Tuesday, July 23, 2013

Cognitive dissonance

If we, therefore, want to have inclusive growth, we should not only encourage the establishment of enterprises but prepare and train Filipinos to be true entrepreneurs. . . entrepreneurs who are deliberate and purposive in their strategizing; entrepreneurs who are innovative and have the capacity for creative destruction; entrepreneurs who are whole-brained and have mastery of the self.” [Entrepreneurship: A roadmap to inclusive growth, Prof. Antonio M. Del Carmen, PhD, Business Mirror, 14th Jun 2013] . . . Amen!

The unemployment problem, John V. C. Nye (economist at George Mason University and executive director of the Angara Centre for Law and Economics, a think tank) claimed, stems from the country’s inability to attract foreign investments and the lack of flexibility in the labor market." [Jobs challenges tagged, Business World, 27th Jun 2013] . . . Amen, again!

But then from clarity . . . we find ourselves in a sensitive area: "We strongly oppose a proposed 100% foreign equity in rice production and supply while allowing for limited foreign direct investments in post-harvest and marketing activities, subject to consultations with rice stakeholders . . .” [Limited farm FDI acceptable, Business Mirror, 27th Jun 2013]

It’s time to call on Mozart? “Mozart helps us cope with cognitive dissonance – the deep discomfort we feel when we realize two of our beliefs are at odds . . .” [To Stay Focused, Listen to Mozart, Pacific Standard, 24th Jun 2013] “The results of [the] experiment [of Nabuo Masataka of Kyoto University and Leonard Perlovsky of Harvard University] reveal that exposure to a Mozart minuet mitigates interference . . . [M]usic can help us see a complex, confusing situation more clearly, and cope with it more efficiently—an ability that facilitates human evolution . . . Music evolved for helping to overcome the predicament of stress that arises from holding contradictory cognitions . . . so that knowledge is not discarded, but rather can be accumulated, and human culture can evolve.” [Beyond economics and poverty we're confronted with another cognitive dissonance, China. In Europe, with the Soviets now history, for example, there is no such dissonance, e.g., wealthy Germany hosts Ramstein Air Base, the headquarters of the US Air Forces in Europe. Wikipedia: “Ramstein AB is part of the Kaiserslautern Military Community (KMC), where more than 54,000 American service members and more than 5,400 US civilian employees live and work . . . There are more than 16,200 military, U.S. civilian and U.S. contractors assigned to Ramstein AB alone.”]

In this blog “to prioritize and to focus” has been a continuing theme. And it simply is a product of the “many culture shocks” I've experienced from living and working in different parts of the world. And now in post-career I am sharing them with friends in Eastern Europe – and also with Pinoys, because they are the motivation behind this blog. But we Pinoys find unsolicited advice offensive? In the West and even Eastern Europe, people are more receptive to ideas – even from younger folks. [I was the least surprised when one of our young Bulgarian managers was recently named the country’s manager of the year by the Vienna University of Economics and Business.] Should we then wonder why PHL is uncompetitive and isn't equated with a progressive trait like innovation?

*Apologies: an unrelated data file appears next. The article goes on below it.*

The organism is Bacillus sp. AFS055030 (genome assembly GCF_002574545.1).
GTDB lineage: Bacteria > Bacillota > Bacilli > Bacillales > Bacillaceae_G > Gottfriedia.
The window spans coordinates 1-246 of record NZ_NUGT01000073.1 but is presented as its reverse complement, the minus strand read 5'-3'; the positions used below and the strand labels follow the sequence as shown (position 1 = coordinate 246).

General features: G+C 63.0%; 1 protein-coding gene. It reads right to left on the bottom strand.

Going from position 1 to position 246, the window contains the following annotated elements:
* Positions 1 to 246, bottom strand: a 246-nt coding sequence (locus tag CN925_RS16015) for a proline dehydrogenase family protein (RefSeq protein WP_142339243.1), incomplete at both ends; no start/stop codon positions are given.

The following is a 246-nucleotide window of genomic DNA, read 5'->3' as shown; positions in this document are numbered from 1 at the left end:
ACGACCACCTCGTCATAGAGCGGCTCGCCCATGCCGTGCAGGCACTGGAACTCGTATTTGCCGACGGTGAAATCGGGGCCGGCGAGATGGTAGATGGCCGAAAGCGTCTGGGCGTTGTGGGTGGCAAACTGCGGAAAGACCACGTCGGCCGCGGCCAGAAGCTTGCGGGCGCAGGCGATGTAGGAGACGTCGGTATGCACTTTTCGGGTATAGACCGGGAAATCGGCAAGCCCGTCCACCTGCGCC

It is only in the Philippines where I’ve heard “crab mentality,” and it came from a president, President Ramos. MIA in its heydays was ahead of its time. Today, NAIA is an embarrassment. And we can go on and on with many more examples. Que sera, sera? Are we then in a race to the bottom? “Transparency, fair competition and anti-corruption can become habits that are difficult to break, but it helps to have the right laws to underpin them and deliver us from temptation. Passing laws to entrench competition, counter protectionism, and drive forward infrastructure development should in my view be priorities for the next three years.” [Paalam, Pilipinas, Stephen Lillie, British Ambassador to the Philippines, The Philippine Star, 27th Jun 2013

Leadership matters and understandably we expect President Aquino to set the right course for us. He has, with “daang matuwid.” But we also have to ask ourselves the question: Do we in fact want to move forward because that presupposes change – and Juan de la Cruz is so set in his ways, if not "archaic . . . even damaging," to quote Pope Francis, in reference to the Papal Gentlemen office? [A humble pope in an august office, Reuters, 25th Jun 2013]

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